top of page

Roger Waters - The Wall Live - Hartford 2010

XL Center Hartford, Conn.

October 15, 2010


  Over three decades have passed since Pink Floyd first erected The Wall, but time and again Roger Waters has chosen to revisit that album’s stark, disturbing terrain.  It was made into an unsettling movie in 1982 and perhaps most powerfully, rendered in concert to celebrate the fall of another wall in Berlin in 1990. This tour has the album played in order, in its entirety.

   A packed XL Center welcomed Waters, who bounded onto the stage in a long, black Mussolini leather coat.for In The Flesh?   No stranger to spectacle since his earliest days with the Floyd, we got fireworks after the very first song. Though not much of a vocalist, Waters has nevertheless aged better than most of his sixties contemporaries, with an amiable croak that’s good enough for Young Lust’s salacious come-on or the conversational ennui of Nobody Home. For Mother, Waters managed a video duet with himself from a 1980 London show. “Mother should I trust the government?” the response projected in red letters on the wall – “No Fucking Way!” 

  The area around the soundboard had enough computers for a space shuttle launch but Waters once again located the humanity in the songs. Having some local kids up on the stage to dance to Another Brick In The Wall Pt.2 was a nice offset to those enormous Gerald Scarfe inflatable puppets. During Out Of The Blue and Bring The Boys Back Home Again photos of war victims from World War I up through Iraq and Afghanistan were quite movingly projected on the wall being erected around the stage. Waters own father was killed in Anzio in 1944.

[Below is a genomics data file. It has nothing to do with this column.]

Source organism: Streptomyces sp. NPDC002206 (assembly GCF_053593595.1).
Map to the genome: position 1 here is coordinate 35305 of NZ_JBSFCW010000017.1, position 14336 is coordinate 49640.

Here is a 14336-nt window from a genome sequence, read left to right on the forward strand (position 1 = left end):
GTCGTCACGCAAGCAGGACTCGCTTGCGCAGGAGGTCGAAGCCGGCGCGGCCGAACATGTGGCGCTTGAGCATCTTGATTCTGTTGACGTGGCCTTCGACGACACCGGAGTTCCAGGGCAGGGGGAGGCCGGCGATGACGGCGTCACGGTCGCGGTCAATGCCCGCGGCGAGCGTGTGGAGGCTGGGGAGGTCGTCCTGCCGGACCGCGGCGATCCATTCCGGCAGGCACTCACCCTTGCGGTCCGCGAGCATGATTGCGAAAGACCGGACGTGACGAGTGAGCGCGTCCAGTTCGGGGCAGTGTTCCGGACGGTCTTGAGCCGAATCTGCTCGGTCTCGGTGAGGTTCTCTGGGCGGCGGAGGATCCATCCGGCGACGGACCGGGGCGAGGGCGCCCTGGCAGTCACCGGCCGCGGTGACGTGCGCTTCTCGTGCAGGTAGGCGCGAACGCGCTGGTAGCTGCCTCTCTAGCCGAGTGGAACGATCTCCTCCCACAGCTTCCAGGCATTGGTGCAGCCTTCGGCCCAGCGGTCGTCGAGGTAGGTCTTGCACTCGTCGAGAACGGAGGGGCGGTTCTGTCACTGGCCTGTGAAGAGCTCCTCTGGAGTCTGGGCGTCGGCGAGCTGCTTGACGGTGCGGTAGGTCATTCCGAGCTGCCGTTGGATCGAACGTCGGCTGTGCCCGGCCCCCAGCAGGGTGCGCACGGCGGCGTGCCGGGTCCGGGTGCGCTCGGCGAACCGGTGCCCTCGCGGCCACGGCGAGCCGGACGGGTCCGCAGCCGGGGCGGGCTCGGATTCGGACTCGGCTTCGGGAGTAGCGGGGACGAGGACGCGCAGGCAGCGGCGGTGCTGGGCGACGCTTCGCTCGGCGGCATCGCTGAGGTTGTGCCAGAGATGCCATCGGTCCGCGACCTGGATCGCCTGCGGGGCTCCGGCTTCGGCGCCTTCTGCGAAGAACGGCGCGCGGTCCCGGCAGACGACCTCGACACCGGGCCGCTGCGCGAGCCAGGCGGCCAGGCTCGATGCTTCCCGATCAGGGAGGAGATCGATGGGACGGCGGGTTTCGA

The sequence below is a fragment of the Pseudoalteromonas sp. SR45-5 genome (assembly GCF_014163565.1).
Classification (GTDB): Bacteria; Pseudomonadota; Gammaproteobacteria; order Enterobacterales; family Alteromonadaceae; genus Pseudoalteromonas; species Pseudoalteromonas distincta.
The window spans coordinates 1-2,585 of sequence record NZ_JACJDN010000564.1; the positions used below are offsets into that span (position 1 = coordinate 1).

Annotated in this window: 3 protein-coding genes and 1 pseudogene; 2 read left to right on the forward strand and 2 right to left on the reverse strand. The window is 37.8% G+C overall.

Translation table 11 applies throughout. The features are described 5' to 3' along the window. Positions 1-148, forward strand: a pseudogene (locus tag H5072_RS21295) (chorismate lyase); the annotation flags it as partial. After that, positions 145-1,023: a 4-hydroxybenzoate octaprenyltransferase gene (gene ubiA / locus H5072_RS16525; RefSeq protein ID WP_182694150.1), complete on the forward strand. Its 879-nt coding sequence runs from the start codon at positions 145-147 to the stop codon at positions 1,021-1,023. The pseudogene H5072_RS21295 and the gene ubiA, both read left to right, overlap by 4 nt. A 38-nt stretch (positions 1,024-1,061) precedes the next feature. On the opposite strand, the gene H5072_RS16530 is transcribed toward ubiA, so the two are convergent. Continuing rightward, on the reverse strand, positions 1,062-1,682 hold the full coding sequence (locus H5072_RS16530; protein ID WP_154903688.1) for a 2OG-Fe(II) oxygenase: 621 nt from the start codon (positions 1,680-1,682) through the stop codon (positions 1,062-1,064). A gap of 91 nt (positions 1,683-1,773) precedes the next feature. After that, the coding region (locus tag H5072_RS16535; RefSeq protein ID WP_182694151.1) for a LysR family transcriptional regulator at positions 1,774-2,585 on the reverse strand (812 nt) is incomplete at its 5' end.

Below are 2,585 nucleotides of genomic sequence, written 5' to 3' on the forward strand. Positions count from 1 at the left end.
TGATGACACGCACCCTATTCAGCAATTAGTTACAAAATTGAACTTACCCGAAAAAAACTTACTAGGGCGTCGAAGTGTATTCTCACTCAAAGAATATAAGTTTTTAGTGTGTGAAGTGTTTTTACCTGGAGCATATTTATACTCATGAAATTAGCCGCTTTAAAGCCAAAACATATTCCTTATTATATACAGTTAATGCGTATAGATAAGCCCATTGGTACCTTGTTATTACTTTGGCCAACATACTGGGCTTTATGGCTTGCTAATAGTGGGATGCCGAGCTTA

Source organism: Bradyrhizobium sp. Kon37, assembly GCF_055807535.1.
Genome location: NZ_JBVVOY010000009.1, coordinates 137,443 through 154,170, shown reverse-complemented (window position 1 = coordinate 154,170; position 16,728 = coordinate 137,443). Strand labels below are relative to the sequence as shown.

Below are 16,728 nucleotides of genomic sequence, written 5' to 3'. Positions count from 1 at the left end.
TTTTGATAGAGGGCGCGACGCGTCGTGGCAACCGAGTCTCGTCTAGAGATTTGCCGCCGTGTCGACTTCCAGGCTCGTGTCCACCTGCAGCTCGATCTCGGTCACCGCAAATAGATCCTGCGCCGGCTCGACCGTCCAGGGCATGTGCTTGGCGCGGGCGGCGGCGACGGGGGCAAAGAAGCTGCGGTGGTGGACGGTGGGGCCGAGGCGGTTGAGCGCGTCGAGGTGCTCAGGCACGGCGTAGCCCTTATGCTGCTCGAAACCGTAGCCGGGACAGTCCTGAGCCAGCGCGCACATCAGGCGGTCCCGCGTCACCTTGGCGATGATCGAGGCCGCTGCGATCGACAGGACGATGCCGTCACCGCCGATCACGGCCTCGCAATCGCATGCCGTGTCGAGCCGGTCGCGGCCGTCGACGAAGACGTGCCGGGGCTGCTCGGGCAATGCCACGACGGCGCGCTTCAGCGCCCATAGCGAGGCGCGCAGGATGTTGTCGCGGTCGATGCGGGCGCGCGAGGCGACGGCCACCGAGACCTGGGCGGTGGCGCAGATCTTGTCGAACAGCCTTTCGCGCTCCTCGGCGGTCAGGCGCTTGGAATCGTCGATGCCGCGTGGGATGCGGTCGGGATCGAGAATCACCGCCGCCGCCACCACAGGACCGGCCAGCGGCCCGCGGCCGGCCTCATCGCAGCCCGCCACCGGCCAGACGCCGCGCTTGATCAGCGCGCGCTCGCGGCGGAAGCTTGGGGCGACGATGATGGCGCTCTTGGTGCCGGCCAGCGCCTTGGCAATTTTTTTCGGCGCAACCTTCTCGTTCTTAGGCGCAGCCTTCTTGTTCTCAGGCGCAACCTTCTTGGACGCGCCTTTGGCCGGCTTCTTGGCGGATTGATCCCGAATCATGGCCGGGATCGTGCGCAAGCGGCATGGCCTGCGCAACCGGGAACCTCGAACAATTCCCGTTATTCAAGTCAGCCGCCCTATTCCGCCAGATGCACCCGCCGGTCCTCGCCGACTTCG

As always, he has a cracking band behind him. David Gilmour’s shoes were filled by three guitarists, most notably journeyman GE Smith and longtime cohort Snowy White, who wailed away on Comfortably Numb from atop the stack of bricks, while down on the stage Waters resembled a silent film star emoting the words.

   For the finale The Trial has the animated hammers marching in lock-step to their own demise and, you guessed it, the smashing of the wall. Naturally enough, while this was going on a black inflatable boar with slogans like “Trust Us” painted on its side floated around the arena. A concert that can only be described as a sensory-overloaded two hours of FM rock staples. Though I hold out faint hope that next time around he’ll tackle Atom Heart Mother.

Published in Classic Rock Magazine




bottom of page